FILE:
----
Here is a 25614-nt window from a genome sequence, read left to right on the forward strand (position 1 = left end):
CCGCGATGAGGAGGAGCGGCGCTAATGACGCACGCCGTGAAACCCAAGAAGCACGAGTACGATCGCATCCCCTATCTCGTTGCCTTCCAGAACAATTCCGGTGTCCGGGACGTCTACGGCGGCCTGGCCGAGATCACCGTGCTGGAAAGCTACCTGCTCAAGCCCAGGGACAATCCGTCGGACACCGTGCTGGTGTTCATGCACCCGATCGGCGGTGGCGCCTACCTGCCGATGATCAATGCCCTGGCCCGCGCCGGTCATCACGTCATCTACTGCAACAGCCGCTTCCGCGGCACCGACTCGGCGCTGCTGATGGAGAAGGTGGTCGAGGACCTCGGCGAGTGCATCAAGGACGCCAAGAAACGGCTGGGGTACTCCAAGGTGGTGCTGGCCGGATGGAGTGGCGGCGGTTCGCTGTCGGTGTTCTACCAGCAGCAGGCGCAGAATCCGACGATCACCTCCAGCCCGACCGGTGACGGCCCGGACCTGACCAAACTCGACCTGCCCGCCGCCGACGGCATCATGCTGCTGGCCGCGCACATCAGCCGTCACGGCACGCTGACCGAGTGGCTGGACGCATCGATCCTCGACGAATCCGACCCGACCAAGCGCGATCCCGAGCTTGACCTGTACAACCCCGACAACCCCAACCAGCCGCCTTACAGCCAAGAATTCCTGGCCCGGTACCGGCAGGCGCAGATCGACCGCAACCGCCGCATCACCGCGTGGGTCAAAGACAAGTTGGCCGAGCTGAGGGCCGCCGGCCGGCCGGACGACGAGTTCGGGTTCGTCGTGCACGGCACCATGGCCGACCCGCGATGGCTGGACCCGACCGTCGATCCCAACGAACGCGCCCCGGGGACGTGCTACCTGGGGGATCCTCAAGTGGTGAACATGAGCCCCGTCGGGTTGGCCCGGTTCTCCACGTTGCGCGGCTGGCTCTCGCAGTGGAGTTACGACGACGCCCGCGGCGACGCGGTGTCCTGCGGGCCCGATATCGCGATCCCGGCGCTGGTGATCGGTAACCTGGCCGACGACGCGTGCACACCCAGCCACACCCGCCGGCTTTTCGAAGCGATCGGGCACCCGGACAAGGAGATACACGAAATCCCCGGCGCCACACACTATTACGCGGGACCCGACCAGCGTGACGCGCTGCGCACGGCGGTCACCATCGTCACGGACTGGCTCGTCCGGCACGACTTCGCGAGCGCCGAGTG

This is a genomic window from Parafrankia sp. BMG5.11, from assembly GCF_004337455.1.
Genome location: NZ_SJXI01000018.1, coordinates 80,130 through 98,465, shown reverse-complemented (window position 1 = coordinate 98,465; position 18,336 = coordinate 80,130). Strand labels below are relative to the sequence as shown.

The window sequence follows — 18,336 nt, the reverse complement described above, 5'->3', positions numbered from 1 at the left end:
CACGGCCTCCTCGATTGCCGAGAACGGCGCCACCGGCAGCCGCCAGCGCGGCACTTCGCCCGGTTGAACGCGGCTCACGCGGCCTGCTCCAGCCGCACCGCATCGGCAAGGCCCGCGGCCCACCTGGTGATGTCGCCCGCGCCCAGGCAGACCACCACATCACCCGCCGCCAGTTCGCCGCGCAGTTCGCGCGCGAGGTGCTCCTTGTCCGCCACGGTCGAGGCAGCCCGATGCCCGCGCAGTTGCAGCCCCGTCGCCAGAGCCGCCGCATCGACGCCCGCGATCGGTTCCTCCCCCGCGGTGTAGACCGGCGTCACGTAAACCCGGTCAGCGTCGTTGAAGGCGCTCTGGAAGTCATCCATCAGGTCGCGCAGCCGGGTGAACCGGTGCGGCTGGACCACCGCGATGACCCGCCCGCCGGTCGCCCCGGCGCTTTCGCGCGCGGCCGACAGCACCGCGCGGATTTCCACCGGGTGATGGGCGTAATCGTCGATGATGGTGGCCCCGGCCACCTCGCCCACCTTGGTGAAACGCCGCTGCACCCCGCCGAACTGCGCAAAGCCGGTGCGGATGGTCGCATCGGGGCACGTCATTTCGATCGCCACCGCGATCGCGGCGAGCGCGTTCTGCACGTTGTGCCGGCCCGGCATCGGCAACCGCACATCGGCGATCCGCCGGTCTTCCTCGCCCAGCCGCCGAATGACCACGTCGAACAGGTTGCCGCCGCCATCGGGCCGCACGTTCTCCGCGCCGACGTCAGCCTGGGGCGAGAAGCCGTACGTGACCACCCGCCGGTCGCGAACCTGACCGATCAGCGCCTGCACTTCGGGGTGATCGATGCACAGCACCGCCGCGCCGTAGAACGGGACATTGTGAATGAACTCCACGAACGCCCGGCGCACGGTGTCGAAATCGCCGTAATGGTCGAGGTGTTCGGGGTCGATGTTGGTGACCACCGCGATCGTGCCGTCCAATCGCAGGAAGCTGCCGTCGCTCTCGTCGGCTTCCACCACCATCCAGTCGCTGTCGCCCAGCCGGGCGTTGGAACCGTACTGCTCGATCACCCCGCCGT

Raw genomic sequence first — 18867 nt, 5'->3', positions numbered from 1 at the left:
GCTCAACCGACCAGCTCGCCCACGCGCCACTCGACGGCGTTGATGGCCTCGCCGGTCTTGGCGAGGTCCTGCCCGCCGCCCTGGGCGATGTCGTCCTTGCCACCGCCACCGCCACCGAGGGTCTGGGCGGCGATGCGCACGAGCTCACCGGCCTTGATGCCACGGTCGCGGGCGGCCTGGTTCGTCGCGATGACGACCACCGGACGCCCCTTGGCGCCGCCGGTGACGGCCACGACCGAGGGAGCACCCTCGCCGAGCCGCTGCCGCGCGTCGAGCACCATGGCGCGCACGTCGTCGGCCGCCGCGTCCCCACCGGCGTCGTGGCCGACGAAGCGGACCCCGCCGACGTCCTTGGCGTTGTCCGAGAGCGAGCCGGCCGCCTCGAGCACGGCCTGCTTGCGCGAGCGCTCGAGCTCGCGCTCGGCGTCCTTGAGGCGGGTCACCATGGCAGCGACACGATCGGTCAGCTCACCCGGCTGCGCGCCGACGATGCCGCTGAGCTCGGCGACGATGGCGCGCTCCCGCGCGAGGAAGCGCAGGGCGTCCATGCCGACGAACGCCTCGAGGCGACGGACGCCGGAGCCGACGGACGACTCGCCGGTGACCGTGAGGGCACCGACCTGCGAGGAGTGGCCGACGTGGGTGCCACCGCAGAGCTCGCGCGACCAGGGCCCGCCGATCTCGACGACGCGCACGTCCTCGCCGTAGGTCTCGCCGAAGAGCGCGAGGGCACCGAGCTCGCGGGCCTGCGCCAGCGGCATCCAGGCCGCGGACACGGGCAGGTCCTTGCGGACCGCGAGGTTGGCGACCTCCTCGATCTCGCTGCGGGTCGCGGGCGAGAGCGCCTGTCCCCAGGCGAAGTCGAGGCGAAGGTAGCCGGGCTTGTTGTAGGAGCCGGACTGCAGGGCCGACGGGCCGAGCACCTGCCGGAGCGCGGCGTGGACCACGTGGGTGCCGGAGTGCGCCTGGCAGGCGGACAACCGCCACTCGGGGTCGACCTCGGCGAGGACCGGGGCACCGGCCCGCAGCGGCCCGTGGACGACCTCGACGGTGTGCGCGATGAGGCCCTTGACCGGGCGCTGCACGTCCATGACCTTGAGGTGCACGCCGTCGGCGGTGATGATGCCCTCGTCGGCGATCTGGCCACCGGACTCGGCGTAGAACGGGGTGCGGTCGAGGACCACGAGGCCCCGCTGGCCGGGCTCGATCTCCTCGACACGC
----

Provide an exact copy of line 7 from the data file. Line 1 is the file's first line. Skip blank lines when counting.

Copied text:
Raw genomic sequence first — 18867 nt, 5'->3', positions numbered from 1 at the left: